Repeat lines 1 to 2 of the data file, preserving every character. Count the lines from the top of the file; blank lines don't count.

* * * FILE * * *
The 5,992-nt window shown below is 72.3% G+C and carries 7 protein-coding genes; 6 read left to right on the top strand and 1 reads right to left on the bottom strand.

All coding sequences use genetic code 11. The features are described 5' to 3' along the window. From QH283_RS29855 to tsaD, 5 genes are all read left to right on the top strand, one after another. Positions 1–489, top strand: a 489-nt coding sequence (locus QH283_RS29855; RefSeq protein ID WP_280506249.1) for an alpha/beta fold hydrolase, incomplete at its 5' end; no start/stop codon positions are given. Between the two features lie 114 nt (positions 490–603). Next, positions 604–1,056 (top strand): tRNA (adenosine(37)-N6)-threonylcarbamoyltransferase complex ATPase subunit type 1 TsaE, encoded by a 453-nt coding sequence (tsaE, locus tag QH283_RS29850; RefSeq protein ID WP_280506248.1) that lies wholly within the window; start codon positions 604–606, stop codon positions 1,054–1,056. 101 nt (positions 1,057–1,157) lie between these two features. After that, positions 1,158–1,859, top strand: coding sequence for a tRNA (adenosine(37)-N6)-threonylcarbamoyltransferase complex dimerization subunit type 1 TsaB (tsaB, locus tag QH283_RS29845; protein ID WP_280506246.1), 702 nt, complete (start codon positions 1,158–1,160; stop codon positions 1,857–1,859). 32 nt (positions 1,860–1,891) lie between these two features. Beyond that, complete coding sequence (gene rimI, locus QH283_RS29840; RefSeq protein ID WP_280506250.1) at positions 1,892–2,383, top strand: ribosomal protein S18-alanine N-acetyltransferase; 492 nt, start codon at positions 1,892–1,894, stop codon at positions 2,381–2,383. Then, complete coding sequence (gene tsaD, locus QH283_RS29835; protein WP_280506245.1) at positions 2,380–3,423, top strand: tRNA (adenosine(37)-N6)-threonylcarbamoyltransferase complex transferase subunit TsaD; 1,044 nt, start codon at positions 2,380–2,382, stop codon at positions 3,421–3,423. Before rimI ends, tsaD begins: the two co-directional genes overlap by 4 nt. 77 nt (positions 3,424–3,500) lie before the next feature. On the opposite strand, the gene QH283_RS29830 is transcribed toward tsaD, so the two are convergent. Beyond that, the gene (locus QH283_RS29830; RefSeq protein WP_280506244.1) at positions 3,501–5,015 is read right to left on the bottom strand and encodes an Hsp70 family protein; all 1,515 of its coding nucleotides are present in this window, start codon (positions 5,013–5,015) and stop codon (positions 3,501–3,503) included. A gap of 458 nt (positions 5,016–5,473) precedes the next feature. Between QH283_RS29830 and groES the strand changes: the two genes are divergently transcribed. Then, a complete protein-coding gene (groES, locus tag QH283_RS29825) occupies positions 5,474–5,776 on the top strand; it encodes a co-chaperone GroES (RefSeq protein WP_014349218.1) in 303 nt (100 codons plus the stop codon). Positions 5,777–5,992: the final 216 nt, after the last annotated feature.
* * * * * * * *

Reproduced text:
The 5,992-nt window shown below is 72.3% G+C and carries 7 protein-coding genes; 6 read left to right on the top strand and 1 reads right to left on the bottom strand.

All coding sequences use genetic code 11. The features are described 5' to 3' along the window. From QH283_RS29855 to tsaD, 5 genes are all read left to right on the top strand, one after another. Positions 1–489, top strand: a 489-nt coding sequence (locus QH283_RS29855; RefSeq protein ID WP_280506249.1) for an alpha/beta fold hydrolase, incomplete at its 5' end; no start/stop codon positions are given. Between the two features lie 114 nt (positions 490–603). Next, positions 604–1,056 (top strand): tRNA (adenosine(37)-N6)-threonylcarbamoyltransferase complex ATPase subunit type 1 TsaE, encoded by a 453-nt coding sequence (tsaE, locus tag QH283_RS29850; RefSeq protein ID WP_280506248.1) that lies wholly within the window; start codon positions 604–606, stop codon positions 1,054–1,056. 101 nt (positions 1,057–1,157) lie between these two features. After that, positions 1,158–1,859, top strand: coding sequence for a tRNA (adenosine(37)-N6)-threonylcarbamoyltransferase complex dimerization subunit type 1 TsaB (tsaB, locus tag QH283_RS29845; protein ID WP_280506246.1), 702 nt, complete (start codon positions 1,158–1,160; stop codon positions 1,857–1,859). 32 nt (positions 1,860–1,891) lie between these two features. Beyond that, complete coding sequence (gene rimI, locus QH283_RS29840; RefSeq protein ID WP_280506250.1) at positions 1,892–2,383, top strand: ribosomal protein S18-alanine N-acetyltransferase; 492 nt, start codon at positions 1,892–1,894, stop codon at positions 2,381–2,383. Then, complete coding sequence (gene tsaD, locus QH283_RS29835; protein WP_280506245.1) at positions 2,380–3,423, top strand: tRNA (adenosine(37)-N6)-threonylcarbamoyltransferase complex transferase subunit TsaD; 1,044 nt, start codon at positions 2,380–2,382, stop codon at positions 3,421–3,423. Before rimI ends, tsaD begins: the two co-directional genes overlap by 4 nt. 77 nt (positions 3,424–3,500) lie before the next feature. On the opposite strand, the gene QH283_RS29830 is transcribed toward tsaD, so the two are convergent. Beyond that, the gene (locus QH283_RS29830; RefSeq protein WP_280506244.1) at positions 3,501–5,015 is read right to left on the bottom strand and encodes an Hsp70 family protein; all 1,515 of its coding nucleotides are present in this window, start codon (positions 5,013–5,015) and stop codon (positions 3,501–3,503) included. A gap of 458 nt (positions 5,016–5,473) precedes the next feature. Between QH283_RS29830 and groES the strand changes: the two genes are divergently transcribed. Then, a complete protein-coding gene (groES, locus tag QH283_RS29825) occupies positions 5,474–5,776 on the top strand; it encodes a co-chaperone GroES (RefSeq protein WP_014349218.1) in 303 nt (100 codons plus the stop codon). Positions 5,777–5,992: the final 216 nt, after the last annotated feature.